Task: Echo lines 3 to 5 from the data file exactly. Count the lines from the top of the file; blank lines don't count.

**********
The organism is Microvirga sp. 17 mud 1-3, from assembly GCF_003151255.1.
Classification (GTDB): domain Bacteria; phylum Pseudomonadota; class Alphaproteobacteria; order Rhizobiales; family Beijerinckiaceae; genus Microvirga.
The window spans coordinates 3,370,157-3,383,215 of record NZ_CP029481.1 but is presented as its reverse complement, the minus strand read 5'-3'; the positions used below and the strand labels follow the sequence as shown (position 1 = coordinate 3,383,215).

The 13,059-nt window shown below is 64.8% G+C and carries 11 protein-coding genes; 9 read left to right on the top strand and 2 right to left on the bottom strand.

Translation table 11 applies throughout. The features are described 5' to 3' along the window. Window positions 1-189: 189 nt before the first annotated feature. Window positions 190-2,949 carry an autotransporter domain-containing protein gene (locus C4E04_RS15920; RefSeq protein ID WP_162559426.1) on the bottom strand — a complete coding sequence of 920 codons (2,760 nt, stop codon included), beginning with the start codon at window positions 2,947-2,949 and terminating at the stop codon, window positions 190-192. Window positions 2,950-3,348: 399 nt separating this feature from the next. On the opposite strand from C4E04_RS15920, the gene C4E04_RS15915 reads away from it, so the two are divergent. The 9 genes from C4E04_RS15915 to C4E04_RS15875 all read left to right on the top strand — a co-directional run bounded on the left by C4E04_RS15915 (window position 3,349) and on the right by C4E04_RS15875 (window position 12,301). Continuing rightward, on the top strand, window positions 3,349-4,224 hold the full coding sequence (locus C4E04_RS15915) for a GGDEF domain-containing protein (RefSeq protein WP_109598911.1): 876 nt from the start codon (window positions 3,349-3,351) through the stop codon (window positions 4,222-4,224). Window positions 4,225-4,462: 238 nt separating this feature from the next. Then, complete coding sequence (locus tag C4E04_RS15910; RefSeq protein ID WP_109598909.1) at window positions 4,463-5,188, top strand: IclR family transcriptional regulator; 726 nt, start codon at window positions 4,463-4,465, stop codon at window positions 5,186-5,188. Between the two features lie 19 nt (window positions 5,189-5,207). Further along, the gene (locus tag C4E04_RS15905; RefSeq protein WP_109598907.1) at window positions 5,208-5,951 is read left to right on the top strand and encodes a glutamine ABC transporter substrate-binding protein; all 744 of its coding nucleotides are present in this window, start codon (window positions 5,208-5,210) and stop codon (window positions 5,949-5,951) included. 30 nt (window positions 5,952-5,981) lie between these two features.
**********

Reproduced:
The window spans coordinates 3,370,157-3,383,215 of record NZ_CP029481.1 but is presented as its reverse complement, the minus strand read 5'-3'; the positions used below and the strand labels follow the sequence as shown (position 1 = coordinate 3,383,215).

The 13,059-nt window shown below is 64.8% G+C and carries 11 protein-coding genes; 9 read left to right on the top strand and 2 right to left on the bottom strand.

Translation table 11 applies throughout. The features are described 5' to 3' along the window. Window positions 1-189: 189 nt before the first annotated feature. Window positions 190-2,949 carry an autotransporter domain-containing protein gene (locus C4E04_RS15920; RefSeq protein ID WP_162559426.1) on the bottom strand — a complete coding sequence of 920 codons (2,760 nt, stop codon included), beginning with the start codon at window positions 2,947-2,949 and terminating at the stop codon, window positions 190-192. Window positions 2,950-3,348: 399 nt separating this feature from the next. On the opposite strand from C4E04_RS15920, the gene C4E04_RS15915 reads away from it, so the two are divergent. The 9 genes from C4E04_RS15915 to C4E04_RS15875 all read left to right on the top strand — a co-directional run bounded on the left by C4E04_RS15915 (window position 3,349) and on the right by C4E04_RS15875 (window position 12,301). Continuing rightward, on the top strand, window positions 3,349-4,224 hold the full coding sequence (locus C4E04_RS15915) for a GGDEF domain-containing protein (RefSeq protein WP_109598911.1): 876 nt from the start codon (window positions 3,349-3,351) through the stop codon (window positions 4,222-4,224). Window positions 4,225-4,462: 238 nt separating this feature from the next. Then, complete coding sequence (locus tag C4E04_RS15910; RefSeq protein ID WP_109598909.1) at window positions 4,463-5,188, top strand: IclR family transcriptional regulator; 726 nt, start codon at window positions 4,463-4,465, stop codon at window positions 5,186-5,188. Between the two features lie 19 nt (window positions 5,189-5,207). Further along, the gene (locus tag C4E04_RS15905; RefSeq protein WP_109598907.1) at window positions 5,208-5,951 is read left to right on the top strand and encodes a glutamine ABC transporter substrate-binding protein; all 744 of its coding nucleotides are present in this window, start codon (window positions 5,208-5,210) and stop codon (window positions 5,949-5,951) included. 30 nt (window positions 5,952-5,981) lie between these two features.